Do almonds have high levels of phytic acid or phytates? Should we care?
Nuts and seeds as a class tend to be high in phytic acid, a substance that reduces your ability to absorb the minerals in the mineral-rich nuts and seeds. Almonds are no exception. From a 1987 review article by Harland and Oberleas, I list the phytic acid content of almonds and an assortment of other nuts and seeds below.
Almonds 1,280 mg/100 gram
Cashews 1,866 mg/100 gram
Chestnuts 47 mg/100 gram
Hazelnuts 1,620 mg/100 gram
Peanuts, toasted 933 mg/100 gram
Jif peanut butter 1,252 mg/100 gram
Black walnuts 1,977 mg/100 gram
English walnuts 760 mg/100 gram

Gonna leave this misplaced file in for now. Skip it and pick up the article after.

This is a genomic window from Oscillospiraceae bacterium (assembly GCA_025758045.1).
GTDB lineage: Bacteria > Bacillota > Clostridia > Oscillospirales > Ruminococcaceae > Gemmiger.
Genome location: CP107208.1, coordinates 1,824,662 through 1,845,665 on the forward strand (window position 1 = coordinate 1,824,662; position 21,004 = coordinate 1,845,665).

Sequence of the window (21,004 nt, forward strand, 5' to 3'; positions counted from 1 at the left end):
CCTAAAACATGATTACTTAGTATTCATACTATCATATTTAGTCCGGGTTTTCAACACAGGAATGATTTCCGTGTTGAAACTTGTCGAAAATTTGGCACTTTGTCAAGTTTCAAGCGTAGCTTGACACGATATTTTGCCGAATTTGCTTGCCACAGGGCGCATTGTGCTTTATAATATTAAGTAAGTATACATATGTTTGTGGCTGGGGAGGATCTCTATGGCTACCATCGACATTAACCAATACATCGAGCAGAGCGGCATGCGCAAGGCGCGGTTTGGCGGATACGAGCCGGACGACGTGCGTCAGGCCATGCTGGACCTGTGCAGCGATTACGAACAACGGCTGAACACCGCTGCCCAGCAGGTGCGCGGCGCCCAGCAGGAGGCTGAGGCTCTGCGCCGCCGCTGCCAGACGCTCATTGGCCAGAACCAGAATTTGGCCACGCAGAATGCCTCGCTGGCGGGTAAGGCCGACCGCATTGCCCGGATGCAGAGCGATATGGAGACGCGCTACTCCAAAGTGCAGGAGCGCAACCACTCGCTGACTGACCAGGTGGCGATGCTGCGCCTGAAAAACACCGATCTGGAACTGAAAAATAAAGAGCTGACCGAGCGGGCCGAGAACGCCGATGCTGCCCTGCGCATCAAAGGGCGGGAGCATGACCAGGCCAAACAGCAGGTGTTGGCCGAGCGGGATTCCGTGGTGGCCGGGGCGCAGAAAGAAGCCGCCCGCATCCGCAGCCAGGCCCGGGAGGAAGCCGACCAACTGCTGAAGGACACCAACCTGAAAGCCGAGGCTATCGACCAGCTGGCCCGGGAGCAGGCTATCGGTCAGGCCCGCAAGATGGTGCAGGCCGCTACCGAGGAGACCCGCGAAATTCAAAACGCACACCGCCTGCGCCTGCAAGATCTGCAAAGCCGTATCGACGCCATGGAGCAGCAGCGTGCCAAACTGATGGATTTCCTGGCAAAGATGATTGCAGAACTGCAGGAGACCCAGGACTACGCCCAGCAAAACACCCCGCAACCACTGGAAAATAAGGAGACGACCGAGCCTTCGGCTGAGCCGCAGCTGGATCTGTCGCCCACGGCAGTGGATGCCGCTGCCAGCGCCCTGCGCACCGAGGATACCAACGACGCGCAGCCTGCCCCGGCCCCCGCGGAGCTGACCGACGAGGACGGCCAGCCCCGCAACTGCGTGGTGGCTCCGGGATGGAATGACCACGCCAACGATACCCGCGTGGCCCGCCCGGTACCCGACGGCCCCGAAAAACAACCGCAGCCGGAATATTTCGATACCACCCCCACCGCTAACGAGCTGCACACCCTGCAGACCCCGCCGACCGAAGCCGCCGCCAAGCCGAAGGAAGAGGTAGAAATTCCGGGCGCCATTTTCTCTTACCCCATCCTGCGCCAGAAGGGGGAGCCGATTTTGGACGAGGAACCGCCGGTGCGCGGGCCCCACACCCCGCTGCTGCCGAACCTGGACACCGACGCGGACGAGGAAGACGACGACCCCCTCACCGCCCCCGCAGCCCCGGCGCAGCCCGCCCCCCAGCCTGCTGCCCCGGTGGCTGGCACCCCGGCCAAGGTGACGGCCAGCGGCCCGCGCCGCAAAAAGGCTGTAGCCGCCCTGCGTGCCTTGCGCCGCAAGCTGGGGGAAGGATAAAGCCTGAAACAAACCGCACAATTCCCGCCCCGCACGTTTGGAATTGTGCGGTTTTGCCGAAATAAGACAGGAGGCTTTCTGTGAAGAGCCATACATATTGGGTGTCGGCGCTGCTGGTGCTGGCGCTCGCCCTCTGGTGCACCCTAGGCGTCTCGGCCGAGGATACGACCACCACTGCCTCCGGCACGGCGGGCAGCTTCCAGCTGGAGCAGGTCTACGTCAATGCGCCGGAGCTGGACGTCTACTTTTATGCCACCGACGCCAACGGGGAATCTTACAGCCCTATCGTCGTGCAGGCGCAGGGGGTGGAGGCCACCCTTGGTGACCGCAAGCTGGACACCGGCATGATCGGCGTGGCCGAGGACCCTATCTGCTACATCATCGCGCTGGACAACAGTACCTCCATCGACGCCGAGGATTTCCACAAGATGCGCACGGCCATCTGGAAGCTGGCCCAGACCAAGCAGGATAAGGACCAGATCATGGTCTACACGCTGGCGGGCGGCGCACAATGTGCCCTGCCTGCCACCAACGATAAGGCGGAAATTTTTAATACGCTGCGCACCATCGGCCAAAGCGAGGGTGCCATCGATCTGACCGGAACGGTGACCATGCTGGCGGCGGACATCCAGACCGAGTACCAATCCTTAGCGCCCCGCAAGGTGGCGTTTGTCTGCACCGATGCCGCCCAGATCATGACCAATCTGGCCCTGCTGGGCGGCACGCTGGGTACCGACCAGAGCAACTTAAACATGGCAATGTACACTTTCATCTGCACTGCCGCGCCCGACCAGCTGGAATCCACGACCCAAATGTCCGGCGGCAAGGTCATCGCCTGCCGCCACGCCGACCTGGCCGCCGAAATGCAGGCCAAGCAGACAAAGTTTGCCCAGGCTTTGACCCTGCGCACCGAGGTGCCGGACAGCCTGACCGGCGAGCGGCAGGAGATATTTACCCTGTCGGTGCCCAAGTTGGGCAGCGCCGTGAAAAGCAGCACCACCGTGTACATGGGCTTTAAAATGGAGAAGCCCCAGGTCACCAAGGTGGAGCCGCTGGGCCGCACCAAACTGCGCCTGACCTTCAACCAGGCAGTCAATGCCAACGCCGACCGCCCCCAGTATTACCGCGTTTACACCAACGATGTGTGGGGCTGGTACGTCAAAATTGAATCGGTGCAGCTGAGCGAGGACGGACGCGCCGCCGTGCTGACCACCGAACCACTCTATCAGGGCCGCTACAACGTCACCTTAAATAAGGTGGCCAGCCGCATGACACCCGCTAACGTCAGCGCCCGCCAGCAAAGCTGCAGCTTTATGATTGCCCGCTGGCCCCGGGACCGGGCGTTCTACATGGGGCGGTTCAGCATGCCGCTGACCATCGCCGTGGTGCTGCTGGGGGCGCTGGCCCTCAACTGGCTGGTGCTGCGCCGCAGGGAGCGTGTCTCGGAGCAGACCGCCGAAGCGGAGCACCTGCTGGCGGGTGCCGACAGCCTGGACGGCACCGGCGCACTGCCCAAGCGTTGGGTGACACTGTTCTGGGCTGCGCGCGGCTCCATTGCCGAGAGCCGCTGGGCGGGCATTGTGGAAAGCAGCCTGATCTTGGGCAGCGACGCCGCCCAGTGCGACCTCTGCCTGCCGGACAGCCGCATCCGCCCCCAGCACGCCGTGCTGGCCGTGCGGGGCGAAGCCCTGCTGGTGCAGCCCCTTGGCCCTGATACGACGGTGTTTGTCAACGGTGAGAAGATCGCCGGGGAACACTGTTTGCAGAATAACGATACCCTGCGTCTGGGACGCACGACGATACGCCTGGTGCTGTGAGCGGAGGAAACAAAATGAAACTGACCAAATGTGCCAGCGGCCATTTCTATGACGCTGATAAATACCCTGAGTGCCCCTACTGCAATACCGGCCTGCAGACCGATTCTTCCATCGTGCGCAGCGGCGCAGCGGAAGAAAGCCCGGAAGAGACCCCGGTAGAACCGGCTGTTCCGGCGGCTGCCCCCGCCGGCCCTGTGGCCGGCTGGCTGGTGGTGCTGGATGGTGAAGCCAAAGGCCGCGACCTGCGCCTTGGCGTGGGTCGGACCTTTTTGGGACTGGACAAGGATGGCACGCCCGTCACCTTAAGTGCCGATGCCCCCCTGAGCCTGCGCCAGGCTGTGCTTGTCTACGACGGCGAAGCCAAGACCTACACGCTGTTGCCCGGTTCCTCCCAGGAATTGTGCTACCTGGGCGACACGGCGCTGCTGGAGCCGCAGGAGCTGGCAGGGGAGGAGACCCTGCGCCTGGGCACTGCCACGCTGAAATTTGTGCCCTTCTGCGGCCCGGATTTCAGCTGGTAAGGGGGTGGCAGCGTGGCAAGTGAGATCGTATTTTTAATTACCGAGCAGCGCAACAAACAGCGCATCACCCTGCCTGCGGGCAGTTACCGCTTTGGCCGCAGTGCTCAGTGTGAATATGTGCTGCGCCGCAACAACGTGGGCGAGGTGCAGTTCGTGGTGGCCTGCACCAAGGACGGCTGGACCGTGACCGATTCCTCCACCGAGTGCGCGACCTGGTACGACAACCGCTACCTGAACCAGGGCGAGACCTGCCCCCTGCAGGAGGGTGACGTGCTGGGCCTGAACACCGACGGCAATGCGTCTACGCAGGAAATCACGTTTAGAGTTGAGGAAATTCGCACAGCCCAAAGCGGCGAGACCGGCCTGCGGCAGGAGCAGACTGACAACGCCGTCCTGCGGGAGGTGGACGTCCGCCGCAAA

Reducing phytic acid in nuts and seeds is tricky. Soaking is recommended by such writers as Sally Fallon in Nourishing Traditions. The problem is that a nut like an almond has a small surface area. It would be better to grind the nut at least slightly before soaking it. I realize that you then have nuts pieces which are not always near as interesting as the whole nut. Nonetheless, this is a morsel of advice I offer in the Phytic Acid White Paper which you can purchase here.